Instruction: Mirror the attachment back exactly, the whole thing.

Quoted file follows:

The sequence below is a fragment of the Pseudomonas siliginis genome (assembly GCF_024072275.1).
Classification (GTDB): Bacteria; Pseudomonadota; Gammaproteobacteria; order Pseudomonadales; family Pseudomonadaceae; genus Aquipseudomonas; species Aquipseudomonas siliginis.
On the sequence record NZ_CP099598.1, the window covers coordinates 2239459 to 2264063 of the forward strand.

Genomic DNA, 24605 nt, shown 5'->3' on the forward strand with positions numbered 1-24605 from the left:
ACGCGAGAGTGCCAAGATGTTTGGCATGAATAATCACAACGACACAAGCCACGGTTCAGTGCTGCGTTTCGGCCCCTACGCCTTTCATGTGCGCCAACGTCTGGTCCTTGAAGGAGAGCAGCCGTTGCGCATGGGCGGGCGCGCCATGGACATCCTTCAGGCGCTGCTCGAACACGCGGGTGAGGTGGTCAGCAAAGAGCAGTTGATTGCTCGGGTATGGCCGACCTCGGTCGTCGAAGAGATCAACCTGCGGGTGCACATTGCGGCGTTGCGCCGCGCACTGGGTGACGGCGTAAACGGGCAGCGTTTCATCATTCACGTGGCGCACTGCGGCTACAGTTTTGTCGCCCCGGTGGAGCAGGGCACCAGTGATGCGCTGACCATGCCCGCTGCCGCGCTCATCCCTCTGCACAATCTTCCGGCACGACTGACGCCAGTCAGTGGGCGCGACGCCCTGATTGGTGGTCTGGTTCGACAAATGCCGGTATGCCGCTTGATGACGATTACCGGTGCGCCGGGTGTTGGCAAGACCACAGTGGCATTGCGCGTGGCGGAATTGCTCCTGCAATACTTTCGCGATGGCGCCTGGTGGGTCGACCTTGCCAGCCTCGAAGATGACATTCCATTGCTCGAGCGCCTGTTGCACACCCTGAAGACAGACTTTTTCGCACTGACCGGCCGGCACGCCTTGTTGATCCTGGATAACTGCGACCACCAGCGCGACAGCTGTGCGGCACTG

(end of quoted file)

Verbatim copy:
The sequence below is a fragment of the Pseudomonas siliginis genome (assembly GCF_024072275.1).
Classification (GTDB): Bacteria; Pseudomonadota; Gammaproteobacteria; order Pseudomonadales; family Pseudomonadaceae; genus Aquipseudomonas; species Aquipseudomonas siliginis.
On the sequence record NZ_CP099598.1, the window covers coordinates 2239459 to 2264063 of the forward strand.

Genomic DNA, 24605 nt, shown 5'->3' on the forward strand with positions numbered 1-24605 from the left:
ACGCGAGAGTGCCAAGATGTTTGGCATGAATAATCACAACGACACAAGCCACGGTTCAGTGCTGCGTTTCGGCCCCTACGCCTTTCATGTGCGCCAACGTCTGGTCCTTGAAGGAGAGCAGCCGTTGCGCATGGGCGGGCGCGCCATGGACATCCTTCAGGCGCTGCTCGAACACGCGGGTGAGGTGGTCAGCAAAGAGCAGTTGATTGCTCGGGTATGGCCGACCTCGGTCGTCGAAGAGATCAACCTGCGGGTGCACATTGCGGCGTTGCGCCGCGCACTGGGTGACGGCGTAAACGGGCAGCGTTTCATCATTCACGTGGCGCACTGCGGCTACAGTTTTGTCGCCCCGGTGGAGCAGGGCACCAGTGATGCGCTGACCATGCCCGCTGCCGCGCTCATCCCTCTGCACAATCTTCCGGCACGACTGACGCCAGTCAGTGGGCGCGACGCCCTGATTGGTGGTCTGGTTCGACAAATGCCGGTATGCCGCTTGATGACGATTACCGGTGCGCCGGGTGTTGGCAAGACCACAGTGGCATTGCGCGTGGCGGAATTGCTCCTGCAATACTTTCGCGATGGCGCCTGGTGGGTCGACCTTGCCAGCCTCGAAGATGACATTCCATTGCTCGAGCGCCTGTTGCACACCCTGAAGACAGACTTTTTCGCACTGACCGGCCGGCACGCCTTGTTGATCCTGGATAACTGCGACCACCAGCGCGACAGCTGTGCGGCACTG